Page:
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CrossfireX's campaign looks like smart dumb FPS action done in classic Remedy style

Staying in Control.

You know by now what Remedy does, and what Remedy does well - and so, I reckon, do Remedy themselves. I don't think anyone looks to the Finnish developer of the likes of Max Payne, Alan Wake and Control looking for too much by way of nuance. Instead, you go to Remedy if you want to see things blow up, and blow up good.

And in CrossfireX, despite a shift from Remedy's traditional third-person gunplay to first-person, things blow up mighty fine. You probably know the premise by now, even if you're not one of the one billion players already who's already played the original Crossfire (and I wouldn't be surprised if you're not - while hugely popular in Asia, it's never really caught on in the west). This is a single-player exploration of the Crossfire universe, granting you storylines from both sides of the ongoing conflict between mercenary groups Black List and Global Risk.

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Yes, this isn't the most colourful or characterful world - Crossfire's universe is, it seems from first acquaintance, blandly militaristic, with protagonists cast from familiar moulds. The single-player demo Microsoft is showing off sees you playing as Luiz Torres, a petty thief who gets a lucky break as the prison van he's being transported in is up-ended and you make a run for freedom. What follows is a very Call of Duty-esque brand of first-person action, but done with spades of Remedy style.

You find yourself shooting through the hallways of a hospital in a fictional south American town, with Remedy's Northlight Engine doing its very best to make that all not quite so drab as it sounds. The muzzle flash from your weapons is almost blinding, even more so when you activate Combat Breaker, CrossfireX's take on the studio's by-now-compulsory bullet time. The ability is available on a short timer, and when it's in flow the effects work is staggering.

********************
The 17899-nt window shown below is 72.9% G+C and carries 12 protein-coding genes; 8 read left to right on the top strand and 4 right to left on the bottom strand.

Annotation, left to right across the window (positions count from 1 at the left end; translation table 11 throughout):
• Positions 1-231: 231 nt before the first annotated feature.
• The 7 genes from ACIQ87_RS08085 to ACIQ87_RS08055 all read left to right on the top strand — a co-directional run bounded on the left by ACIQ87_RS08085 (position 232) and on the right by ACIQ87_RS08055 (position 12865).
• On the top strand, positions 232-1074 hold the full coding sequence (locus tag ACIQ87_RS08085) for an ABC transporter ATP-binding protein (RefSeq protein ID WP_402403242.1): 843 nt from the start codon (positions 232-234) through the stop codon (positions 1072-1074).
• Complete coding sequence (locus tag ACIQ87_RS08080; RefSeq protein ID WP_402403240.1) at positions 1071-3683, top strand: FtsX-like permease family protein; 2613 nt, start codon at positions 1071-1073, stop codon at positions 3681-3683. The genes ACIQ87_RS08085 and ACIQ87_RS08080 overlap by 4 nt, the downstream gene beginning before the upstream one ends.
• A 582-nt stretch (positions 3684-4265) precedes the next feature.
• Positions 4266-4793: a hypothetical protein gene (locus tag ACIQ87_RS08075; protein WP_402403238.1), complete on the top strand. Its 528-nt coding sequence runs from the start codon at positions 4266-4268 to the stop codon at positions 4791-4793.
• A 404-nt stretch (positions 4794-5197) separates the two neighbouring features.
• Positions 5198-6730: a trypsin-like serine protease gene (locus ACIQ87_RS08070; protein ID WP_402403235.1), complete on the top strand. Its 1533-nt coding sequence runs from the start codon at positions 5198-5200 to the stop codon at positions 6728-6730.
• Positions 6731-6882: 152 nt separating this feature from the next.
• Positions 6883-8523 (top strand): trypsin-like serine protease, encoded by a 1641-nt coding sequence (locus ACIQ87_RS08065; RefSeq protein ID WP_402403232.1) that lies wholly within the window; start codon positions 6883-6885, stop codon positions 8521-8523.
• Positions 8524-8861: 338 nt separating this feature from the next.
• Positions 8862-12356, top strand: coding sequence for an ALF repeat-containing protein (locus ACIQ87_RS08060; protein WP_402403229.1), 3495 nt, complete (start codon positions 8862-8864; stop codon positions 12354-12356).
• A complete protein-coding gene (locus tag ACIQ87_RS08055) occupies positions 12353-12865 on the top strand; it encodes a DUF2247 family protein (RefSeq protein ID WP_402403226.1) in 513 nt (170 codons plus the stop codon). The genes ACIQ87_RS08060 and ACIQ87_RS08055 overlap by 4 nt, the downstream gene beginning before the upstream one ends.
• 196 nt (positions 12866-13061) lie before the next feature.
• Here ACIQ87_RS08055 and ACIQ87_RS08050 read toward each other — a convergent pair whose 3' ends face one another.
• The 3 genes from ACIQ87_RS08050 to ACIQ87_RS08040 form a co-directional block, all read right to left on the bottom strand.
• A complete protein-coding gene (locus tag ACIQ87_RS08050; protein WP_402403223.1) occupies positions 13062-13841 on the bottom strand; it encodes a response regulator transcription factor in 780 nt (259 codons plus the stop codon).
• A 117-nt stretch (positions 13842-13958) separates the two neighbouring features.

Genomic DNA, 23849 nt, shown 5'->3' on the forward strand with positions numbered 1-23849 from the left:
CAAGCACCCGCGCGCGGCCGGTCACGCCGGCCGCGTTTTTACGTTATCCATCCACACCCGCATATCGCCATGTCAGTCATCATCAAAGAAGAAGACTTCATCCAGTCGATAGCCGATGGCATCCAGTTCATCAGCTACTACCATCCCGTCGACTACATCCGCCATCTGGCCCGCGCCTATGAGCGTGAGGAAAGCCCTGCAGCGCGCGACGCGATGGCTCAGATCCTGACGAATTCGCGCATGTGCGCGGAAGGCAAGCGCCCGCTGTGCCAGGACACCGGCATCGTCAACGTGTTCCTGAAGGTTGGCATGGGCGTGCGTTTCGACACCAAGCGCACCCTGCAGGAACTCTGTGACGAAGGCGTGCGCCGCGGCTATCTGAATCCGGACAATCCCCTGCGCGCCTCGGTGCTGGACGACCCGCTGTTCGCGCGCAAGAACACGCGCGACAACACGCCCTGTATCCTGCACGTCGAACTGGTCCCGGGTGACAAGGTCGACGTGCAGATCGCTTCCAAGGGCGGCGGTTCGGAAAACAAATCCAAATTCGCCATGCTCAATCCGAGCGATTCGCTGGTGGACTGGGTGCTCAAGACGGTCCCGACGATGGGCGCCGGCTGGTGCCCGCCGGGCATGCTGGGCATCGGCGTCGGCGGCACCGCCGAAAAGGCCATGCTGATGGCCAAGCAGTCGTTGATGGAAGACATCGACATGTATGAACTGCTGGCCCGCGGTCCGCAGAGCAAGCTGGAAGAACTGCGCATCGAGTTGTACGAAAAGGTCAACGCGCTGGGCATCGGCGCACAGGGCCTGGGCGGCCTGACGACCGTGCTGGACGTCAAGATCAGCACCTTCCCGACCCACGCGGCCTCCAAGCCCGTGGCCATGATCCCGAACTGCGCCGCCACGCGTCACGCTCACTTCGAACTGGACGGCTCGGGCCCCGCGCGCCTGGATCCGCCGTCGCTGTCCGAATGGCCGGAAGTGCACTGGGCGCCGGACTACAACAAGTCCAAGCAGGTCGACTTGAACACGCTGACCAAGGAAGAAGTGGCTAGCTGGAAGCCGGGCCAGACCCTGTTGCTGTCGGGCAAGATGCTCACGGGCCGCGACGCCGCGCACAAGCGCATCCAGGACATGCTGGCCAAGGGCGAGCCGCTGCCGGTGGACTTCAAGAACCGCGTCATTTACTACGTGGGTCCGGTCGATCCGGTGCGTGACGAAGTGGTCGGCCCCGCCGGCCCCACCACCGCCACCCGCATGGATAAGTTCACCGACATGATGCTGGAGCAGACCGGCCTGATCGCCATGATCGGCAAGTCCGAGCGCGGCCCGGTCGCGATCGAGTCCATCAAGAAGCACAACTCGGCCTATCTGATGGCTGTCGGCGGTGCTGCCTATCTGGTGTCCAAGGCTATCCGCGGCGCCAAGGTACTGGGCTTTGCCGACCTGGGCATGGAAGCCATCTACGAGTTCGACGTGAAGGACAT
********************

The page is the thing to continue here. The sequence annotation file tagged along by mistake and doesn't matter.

Remedy's campaign was running at 60fps on the Xbox One X. It'll be fascinating to see what the studio can do with the Series X.

CrossfireX's knowingly hokey take on Call of Duty's action doesn't break new ground - the short demo we saw was a succession of breezy shooting galleries with enemies downed with satisfying ease, complete with mobs standing around red generators that are inviting you to blow them up. But when they blow up they do it Remedy style, in a blinding flash of particles and light. Later there's a turret-esque section as you ride on the back of an ambulance through the storm-lashed and wartorn town, which offers the perfect excuse for an absolute dervish of effects work.

It adds up to a very traditional, very old school and very, very stylish brand of first-person action that suggests Remedy has made the transition to first-person deftly - and despite the shift in perspective, there's no mistaking this for anything other than a Remedy game. Because when things go bang in CrossfireX, they go bang real good.

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